SkyTour Radio Presents: Rings And Things: The Saturn Show
Sunday, July 8th, 2018
In this week’s episode of SkyTour Radio, we take a second look at exoplanet J1407 band, its debris ring, in our weekly exoplanet round up, which leads to our in depth discussion of Saturn. We talk about the formation of the gas giant, its moons and make up and delve into the possibilities it may hold for the future of space exploration.
J1397 is orbited by j1497b, which is thought to be either a large gas giant planet or a brown dwarf with an immense ring system.
The existence and parameters of the ring system around the sub-stellar companion J1407b were deduced from the observation of a very long and complex eclipse of the parent star lasting 56 days during April and May 2007.
J1407b has been referred to as a “Saturn on steroids” or “Super Saturn” due to its massive system of circumplanetary rings with a radius of approximately 90 million km(0.6 AU)
Saturn’s interior is probably composed of a core of iron–nickel and rock (silicon andoxygen compounds). This core is surrounded by a deep layer of metallic hydrogen, an intermediate layer of liquid hydrogen and liquid helium, and finally a gaseous outer layer. Saturn has a pale yellow hue due to ammonia crystals in its upper atmosphere.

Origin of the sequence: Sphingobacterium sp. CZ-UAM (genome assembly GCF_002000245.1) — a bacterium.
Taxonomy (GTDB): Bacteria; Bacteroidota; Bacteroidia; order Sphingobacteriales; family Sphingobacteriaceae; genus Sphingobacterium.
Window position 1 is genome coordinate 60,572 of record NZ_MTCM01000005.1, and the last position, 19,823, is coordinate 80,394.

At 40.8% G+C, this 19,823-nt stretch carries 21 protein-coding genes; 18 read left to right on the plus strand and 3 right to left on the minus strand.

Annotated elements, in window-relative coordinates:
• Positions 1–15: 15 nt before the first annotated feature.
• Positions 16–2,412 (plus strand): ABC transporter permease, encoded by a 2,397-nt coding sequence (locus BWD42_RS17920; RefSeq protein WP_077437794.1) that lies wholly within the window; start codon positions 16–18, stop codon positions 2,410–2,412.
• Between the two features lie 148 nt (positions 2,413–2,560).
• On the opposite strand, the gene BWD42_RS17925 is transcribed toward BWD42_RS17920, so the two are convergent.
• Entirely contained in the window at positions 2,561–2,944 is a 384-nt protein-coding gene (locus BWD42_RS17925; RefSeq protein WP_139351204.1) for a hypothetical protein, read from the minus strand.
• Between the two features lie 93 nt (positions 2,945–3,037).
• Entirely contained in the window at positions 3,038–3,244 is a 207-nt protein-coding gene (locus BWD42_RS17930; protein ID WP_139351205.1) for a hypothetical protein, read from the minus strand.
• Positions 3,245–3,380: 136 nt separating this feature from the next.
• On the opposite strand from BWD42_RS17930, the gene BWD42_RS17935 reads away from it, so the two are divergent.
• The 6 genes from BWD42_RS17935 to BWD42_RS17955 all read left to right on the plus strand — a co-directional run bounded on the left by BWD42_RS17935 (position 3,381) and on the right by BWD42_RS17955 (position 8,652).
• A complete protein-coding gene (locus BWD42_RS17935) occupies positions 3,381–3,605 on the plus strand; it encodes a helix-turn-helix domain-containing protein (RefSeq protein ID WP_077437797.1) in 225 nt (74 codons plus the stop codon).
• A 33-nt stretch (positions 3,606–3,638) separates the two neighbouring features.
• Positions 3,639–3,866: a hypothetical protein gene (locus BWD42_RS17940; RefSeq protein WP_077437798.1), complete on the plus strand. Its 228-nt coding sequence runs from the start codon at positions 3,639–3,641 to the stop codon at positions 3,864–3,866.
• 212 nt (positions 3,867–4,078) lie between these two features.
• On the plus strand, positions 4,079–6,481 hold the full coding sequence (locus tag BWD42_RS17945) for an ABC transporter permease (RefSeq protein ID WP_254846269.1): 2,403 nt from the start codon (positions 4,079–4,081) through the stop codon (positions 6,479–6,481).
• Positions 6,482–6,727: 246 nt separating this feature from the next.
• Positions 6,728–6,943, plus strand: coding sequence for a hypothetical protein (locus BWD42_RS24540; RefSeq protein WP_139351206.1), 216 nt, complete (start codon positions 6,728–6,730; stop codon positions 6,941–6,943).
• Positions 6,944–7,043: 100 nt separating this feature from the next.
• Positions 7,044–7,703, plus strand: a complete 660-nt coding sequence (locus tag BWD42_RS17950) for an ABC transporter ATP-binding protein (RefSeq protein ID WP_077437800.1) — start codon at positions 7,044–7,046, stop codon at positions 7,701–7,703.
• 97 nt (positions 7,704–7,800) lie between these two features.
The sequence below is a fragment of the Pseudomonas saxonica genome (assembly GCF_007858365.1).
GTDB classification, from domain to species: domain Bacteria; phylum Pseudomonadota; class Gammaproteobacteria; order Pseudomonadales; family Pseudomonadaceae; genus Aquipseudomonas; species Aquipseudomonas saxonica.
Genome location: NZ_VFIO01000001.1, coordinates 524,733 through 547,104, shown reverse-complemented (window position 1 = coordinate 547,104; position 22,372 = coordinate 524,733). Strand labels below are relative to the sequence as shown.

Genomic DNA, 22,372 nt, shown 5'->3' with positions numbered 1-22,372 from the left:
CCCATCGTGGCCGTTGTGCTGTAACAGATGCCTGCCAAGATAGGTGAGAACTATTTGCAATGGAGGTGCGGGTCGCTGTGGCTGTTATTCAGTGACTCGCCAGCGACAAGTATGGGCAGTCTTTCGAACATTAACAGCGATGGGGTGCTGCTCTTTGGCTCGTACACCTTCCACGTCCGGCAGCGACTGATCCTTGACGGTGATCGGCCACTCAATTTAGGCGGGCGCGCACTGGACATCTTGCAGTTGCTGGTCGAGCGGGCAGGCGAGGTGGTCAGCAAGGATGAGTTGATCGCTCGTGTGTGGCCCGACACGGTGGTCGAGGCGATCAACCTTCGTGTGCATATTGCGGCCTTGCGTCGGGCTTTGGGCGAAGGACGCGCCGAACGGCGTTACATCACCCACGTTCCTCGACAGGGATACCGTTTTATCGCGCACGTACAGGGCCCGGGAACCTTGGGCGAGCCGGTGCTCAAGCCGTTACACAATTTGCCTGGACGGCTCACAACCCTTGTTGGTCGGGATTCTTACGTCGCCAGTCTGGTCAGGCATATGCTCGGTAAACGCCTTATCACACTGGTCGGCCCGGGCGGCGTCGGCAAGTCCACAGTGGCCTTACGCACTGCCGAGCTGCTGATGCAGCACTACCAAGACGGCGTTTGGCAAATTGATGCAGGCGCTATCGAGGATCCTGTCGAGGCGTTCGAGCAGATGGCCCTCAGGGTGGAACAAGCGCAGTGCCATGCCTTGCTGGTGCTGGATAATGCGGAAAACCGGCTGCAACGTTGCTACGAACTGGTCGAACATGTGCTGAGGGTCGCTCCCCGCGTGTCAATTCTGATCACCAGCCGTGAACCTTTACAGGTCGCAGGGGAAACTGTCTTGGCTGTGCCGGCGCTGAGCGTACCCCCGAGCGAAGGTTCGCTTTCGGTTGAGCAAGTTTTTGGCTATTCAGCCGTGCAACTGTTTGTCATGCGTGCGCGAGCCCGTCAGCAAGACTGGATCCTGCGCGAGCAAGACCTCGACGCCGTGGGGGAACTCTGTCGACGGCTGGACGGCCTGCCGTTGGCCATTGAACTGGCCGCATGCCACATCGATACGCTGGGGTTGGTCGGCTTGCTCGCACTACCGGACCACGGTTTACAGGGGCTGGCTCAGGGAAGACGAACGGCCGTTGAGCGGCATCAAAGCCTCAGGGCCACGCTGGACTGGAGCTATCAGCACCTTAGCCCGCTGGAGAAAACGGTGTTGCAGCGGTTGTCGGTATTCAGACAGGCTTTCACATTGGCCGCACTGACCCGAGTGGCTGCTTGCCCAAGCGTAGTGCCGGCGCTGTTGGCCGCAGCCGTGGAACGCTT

Electrical current within the metallic hydrogen layer is thought to give rise to Saturn’s planetary magnetic field, which is weaker than Earth’s, but has a magnetic moment 580 times that of Earth due to Saturn’s larger size.
The planet’s most famous feature is its prominent ring system that is composed mostly of ice particles, with a smaller amount of rocky debris and dust. At least 62 moons areknown to orbit Saturn, of which 53 are officially named. This does not include the hundreds of moonlets in the rings.
Titan, Saturn’s largest moon, and the second-largest in the Solar System, is larger than the planet Mercury, although less massive, and is the only moon in the Solar System to have a substantial atmosphere.
SkyTour Radio explores the Universe in a down to Earth manner explaining the science we know in fun and bite-sized terms. Science is for everyone and people shouldn’t require an advanced degree to understand as long as it is delivered in an easy to follow way. From Black Holes to Extraterrestrial Life, we will explore the Universe like never before. Join us to check out such things as how stars form, how they live and, how our fate is intertwined with theirs. On the extraterrestrial life front, we will be speaking to the UFO and science arena’s top researchers and bring UFOlogy into the 21st century.
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